And this is what freedom means: choosing how you will die. Just ask the people in Iraq.

Monday, June 25, 2007

Rain, rain, go away!

I don't know if this is the end of civilization as we know it, or weather, oops, whether we are all just forgetting how bad an English summer can really be. But, Lord love a duck, nobody can deny that today was the worst summer day ever recorded in terms of rain fall.

I can corroborate this in no uncertain terms. Leaving Fareham at 1.30pm, I fully expected to be back in Manchester and diving into a meat stew and a glass of Shiraz at 7.15pm or thereabouts. Instead of which I was met with a cancelled train at Reading, then shunted onto a train which claimed to be going to Manchester but which only went as near as Warrington. Yours truly was duly stranded until nearly 8.30pm in what can only be described as one of the bleakest outposts of the North West. There was, it seemed, some shades of a reasonable excuse. Vast stretches of the Midlands were under quantities of water unheard of since the days of Noah. But it was no use saying 'I don't care where the water goes if it doesn't get into the wine' since the crowded conditions on the Virgin Voyager - vergin' on the ridiculous, as we say - made it virtually impossible to get near the buffet for liquid refreshments.

((Shudder))! Anyway, I'm back in Manchester and trying to put some sense into an eventful weekend. Expect an update with more cogitations tomorrow.

Saturday, June 16, 2007

Cheeky correspondents

A point of order, Mr Speaker, we'll have no cheeky messages please in the comments feature without the means of sending a bit of cheek back in your direction. Richard, who posted on 15 June, please take note!

Service has been resumed

Both of you might have been wondering what has happened to Chesteretté these past few weeks. Of course, neither of you might have been wondering that at all. Theburunderthesaddle might, for all I know, have been like a virtual frontier town, the wind whistling through the old posts, cyber tumbleweeds grouping for protection around my profile description, and somewhere in the distance the sound of a harmonica wheezing out a haunting chorus of Dixie.

But, I can assure you that nothing but the most pressing of responsibilities prevented me from frittering away another few hours of my life on blogspot. Indeed, it was nothing less than the preparation for my doctoral viva ...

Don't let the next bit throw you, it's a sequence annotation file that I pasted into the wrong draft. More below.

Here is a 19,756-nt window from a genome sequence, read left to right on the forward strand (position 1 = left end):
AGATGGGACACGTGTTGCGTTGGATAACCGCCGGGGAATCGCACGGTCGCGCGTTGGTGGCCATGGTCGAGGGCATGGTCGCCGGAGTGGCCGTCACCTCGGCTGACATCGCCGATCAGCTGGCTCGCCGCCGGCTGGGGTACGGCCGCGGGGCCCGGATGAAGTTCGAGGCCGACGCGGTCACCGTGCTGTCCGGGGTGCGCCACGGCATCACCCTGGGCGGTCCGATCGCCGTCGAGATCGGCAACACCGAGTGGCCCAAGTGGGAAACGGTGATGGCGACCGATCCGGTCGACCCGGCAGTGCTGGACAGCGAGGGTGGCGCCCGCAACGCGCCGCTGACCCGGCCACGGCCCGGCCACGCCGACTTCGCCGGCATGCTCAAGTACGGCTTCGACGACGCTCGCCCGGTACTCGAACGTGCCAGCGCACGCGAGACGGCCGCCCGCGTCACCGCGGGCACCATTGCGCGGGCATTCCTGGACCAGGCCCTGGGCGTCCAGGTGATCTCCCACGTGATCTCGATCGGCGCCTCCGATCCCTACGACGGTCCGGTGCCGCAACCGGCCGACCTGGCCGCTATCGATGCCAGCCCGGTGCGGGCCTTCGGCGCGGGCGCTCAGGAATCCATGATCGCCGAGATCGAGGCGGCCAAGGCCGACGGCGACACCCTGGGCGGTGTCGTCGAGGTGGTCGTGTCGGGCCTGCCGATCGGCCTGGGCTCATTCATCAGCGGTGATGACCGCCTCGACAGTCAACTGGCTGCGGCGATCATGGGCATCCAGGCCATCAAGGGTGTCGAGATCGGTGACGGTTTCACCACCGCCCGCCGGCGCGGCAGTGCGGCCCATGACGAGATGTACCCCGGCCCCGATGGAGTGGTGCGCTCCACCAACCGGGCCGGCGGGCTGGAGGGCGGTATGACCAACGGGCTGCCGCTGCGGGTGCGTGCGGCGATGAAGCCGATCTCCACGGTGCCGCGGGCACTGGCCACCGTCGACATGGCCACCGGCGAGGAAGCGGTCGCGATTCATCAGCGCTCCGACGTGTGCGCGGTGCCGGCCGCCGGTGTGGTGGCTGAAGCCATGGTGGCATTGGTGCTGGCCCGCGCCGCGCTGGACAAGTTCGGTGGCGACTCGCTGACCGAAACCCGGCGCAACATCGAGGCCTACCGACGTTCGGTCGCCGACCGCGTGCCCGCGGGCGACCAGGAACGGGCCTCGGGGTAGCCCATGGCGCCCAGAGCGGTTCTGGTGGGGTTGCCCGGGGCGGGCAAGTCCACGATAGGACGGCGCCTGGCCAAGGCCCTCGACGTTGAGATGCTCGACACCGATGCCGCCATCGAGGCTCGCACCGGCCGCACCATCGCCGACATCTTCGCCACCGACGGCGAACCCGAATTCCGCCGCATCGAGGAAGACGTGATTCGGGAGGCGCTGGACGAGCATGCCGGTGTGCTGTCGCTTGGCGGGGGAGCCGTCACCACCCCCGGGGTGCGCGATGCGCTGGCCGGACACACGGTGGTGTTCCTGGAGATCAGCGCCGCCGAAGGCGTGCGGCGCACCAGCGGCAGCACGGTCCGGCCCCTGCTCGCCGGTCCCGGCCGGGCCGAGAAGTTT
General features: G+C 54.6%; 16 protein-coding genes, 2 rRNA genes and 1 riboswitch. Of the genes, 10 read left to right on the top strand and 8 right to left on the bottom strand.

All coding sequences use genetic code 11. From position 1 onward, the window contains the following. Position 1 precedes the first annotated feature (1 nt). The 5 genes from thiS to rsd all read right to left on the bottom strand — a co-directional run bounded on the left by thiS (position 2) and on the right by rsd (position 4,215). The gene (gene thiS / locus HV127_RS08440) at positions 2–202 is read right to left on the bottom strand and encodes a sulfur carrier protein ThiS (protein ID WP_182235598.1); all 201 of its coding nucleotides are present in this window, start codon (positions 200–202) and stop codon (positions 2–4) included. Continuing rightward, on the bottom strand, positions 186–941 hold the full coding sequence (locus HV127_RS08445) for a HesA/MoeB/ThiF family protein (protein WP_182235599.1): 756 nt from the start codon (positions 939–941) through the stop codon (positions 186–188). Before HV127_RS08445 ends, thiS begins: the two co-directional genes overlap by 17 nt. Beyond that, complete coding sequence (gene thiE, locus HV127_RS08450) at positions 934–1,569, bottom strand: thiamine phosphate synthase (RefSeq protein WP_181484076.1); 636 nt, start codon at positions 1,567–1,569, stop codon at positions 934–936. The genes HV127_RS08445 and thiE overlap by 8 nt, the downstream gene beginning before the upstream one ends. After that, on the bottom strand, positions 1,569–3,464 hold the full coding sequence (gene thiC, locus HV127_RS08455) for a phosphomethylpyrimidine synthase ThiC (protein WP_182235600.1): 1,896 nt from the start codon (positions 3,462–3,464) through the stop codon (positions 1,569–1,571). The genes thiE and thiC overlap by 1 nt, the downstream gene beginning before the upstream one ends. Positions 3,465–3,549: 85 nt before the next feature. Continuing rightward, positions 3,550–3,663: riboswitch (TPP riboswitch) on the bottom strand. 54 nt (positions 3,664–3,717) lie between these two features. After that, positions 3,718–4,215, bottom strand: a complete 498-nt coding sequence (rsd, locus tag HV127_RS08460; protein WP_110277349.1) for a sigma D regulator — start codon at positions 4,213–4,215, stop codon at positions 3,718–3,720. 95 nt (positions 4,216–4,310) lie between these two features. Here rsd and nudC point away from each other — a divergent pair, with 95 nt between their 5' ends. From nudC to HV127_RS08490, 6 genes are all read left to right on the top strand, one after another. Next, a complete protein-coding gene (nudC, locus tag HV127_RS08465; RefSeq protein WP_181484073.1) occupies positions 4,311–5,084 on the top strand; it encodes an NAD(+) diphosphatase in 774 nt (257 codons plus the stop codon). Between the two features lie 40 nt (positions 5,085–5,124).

... oh yes, the doctoral viva. Hours, days, weeks of feverish and often ineffectual preparation were distilled down to about seventy of the sweatiest minutes I'm likely to endure this side of the Equator during which the two examiners sat themselves just far enough apart for me to feel threatened AND surrounded.

But in the end ... I passed with 'a minor' which means I have to make a few changes to the text and have the thesis rebound before it is finally accepted. My external examiner has suggested one or two interesting pistes I should explore for publication, though I shall not mention them here. I discovered in our discussions that he has himself just secured a contract with Continuum for a book about the English Catholic literary revival (now where did he get that idea from? From his wife, he told me!). (See: That'll teach me to keep my big mouth shut!

Anyway, I passed. Ta daaaa!

So, it's done (more or less) and my first real holiday for about four years can begin once I've handed in my corrections.

It's still the calm after the storm at the moment. I retired to family near Basingstoke on the day and shortly afterwards headed back to Manchester where I was greeted by a victory parade in my honour around Albert Square.

As you can see, Manchester, 'the rainy city', lived up to its name on the day.
And so here I am, back in the bosom of the old Alma civitas, tapping my fingers with impatience and wondering what to do with myself. Role on the next doctorate (and you can take a running jump if you think I'm going to reveal what its about!).